High oil prices and impressive economic performance in emerging markets have led to the accumulation of massive financial assets. These nations have created sovereign wealth funds (SWFs) to manage their growing assets. SWFs have provided significant liquidity to American and European financial institutions. The rise of SWFs in number and size has raised concern about their objectives and strategies. This study examines the role these state-owned funds play in the global markets and the efforts to regulate their activities. I argue that capital exporting and importing nations share common interests and reciprocal responsibility in ensuring global financial prosperity.
Sovereign wealth funds are currently important players in the international financial system and are projected to become even more influential in the future.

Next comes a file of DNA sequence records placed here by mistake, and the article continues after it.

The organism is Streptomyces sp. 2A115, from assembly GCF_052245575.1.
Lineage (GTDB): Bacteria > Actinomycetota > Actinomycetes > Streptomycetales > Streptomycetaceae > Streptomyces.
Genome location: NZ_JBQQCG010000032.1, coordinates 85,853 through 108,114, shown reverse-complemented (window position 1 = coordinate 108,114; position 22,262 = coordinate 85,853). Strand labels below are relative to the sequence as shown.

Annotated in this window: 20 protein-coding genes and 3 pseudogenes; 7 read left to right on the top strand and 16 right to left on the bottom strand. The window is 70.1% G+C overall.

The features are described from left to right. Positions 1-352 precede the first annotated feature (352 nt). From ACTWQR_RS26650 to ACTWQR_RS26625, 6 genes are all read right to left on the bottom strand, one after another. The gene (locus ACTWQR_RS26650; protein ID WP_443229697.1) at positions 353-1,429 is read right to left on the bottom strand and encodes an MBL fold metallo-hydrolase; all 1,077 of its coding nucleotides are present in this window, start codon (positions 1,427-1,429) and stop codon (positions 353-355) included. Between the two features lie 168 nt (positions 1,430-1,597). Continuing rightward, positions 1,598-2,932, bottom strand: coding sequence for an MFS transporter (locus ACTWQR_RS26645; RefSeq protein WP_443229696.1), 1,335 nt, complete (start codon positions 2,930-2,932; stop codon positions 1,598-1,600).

Sovereign wealth funds investments are driven more by commercial interests and less by political objectives.
The interests of capital exporting and capital importing nations are not mutually exclusive. Rather, both seek economic prosperity and political stability.
Too much regulation of sovereign wealth funds' activities is likely to weaken cross-border trade and investment.
Sovereign wealth funds should gain the confidence of host countries by accepting a high level of transparency.